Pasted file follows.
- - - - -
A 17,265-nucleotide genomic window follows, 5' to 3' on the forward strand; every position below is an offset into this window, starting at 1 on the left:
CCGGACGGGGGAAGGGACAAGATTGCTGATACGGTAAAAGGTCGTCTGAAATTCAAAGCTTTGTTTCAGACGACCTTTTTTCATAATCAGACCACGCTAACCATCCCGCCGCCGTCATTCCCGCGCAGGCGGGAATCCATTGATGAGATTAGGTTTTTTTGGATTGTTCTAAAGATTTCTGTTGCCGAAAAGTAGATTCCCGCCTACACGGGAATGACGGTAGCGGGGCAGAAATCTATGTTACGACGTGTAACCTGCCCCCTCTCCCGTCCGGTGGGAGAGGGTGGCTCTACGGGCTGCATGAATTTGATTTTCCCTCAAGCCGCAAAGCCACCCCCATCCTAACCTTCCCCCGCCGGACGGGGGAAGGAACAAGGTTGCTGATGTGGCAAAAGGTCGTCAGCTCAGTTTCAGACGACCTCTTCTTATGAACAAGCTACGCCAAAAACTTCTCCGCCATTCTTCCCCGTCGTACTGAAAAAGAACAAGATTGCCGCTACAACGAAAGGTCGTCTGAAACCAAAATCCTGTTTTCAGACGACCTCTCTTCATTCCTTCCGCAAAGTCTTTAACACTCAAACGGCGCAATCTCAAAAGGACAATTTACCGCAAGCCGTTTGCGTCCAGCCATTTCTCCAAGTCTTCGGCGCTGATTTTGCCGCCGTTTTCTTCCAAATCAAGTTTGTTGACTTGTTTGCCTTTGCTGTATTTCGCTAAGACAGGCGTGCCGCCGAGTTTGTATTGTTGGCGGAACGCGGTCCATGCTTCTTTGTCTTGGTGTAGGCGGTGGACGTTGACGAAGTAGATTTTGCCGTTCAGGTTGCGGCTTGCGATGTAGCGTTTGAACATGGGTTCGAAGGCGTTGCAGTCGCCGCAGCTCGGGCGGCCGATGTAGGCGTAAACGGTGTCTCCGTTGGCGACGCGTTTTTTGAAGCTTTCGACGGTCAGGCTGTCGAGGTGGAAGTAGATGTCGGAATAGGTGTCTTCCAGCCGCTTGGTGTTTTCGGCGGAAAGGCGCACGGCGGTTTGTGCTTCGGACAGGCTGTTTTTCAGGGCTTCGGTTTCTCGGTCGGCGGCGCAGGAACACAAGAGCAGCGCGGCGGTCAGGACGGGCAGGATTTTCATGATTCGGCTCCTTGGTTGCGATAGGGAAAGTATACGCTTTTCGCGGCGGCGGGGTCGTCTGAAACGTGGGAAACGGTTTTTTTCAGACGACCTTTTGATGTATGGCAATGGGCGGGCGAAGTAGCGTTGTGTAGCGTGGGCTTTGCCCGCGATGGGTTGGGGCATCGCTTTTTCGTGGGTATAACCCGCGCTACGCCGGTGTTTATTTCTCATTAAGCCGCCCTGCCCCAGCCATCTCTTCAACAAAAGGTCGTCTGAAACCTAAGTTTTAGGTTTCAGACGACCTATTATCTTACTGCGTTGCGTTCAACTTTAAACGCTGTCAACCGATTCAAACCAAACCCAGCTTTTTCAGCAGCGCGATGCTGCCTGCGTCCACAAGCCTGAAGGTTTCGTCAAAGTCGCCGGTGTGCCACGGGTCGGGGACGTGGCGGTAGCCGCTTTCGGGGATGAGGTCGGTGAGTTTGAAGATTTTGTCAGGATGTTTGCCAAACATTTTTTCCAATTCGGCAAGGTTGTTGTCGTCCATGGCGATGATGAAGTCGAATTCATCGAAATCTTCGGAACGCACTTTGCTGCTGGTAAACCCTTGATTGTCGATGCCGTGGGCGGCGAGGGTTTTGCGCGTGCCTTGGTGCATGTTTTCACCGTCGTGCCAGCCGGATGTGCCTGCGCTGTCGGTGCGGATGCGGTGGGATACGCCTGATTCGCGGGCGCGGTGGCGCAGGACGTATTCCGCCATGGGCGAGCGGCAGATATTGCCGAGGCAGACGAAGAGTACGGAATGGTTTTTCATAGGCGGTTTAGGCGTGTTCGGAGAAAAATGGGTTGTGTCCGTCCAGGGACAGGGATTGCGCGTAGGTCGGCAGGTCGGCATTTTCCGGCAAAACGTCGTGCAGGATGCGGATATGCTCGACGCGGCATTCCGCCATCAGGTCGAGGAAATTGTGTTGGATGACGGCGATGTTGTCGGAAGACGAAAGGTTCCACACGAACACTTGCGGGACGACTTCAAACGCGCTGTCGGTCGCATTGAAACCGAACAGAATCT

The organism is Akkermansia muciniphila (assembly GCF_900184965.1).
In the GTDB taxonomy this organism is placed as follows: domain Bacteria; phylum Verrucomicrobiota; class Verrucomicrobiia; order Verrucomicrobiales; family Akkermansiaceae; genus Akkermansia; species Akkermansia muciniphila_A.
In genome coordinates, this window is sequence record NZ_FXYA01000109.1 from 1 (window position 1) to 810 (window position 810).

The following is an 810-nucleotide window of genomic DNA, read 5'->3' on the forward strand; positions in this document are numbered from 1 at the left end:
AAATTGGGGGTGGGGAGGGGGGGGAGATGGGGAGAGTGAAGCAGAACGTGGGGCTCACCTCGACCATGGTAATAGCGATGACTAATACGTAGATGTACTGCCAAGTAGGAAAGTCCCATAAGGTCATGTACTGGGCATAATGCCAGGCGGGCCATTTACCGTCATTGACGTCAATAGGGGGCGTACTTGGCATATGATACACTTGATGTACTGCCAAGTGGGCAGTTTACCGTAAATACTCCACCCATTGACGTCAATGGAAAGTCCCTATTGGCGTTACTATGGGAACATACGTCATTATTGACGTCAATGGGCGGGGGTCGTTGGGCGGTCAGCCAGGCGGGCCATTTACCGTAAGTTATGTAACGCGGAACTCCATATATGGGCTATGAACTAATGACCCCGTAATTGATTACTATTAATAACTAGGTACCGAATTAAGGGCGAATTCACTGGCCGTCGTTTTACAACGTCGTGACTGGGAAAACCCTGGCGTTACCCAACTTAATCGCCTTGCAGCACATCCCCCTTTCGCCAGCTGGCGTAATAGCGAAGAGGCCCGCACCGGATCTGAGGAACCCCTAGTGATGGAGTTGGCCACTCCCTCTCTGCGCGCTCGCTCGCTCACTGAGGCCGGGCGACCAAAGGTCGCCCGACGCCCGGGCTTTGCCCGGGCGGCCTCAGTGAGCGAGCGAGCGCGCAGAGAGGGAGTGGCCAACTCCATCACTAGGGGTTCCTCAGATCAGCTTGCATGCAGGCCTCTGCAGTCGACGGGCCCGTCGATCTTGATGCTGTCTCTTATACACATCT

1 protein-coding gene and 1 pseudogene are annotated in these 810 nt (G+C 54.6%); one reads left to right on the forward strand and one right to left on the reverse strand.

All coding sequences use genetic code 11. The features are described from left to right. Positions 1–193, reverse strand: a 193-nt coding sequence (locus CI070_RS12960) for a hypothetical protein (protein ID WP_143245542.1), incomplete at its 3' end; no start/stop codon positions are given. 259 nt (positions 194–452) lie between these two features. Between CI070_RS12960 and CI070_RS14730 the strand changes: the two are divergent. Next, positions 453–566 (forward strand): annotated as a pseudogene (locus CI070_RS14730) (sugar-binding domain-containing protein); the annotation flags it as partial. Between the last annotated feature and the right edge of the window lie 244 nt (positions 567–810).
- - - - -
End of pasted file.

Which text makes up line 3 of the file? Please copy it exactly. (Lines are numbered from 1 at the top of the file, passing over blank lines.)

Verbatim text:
The organism is Akkermansia muciniphila (assembly GCF_900184965.1).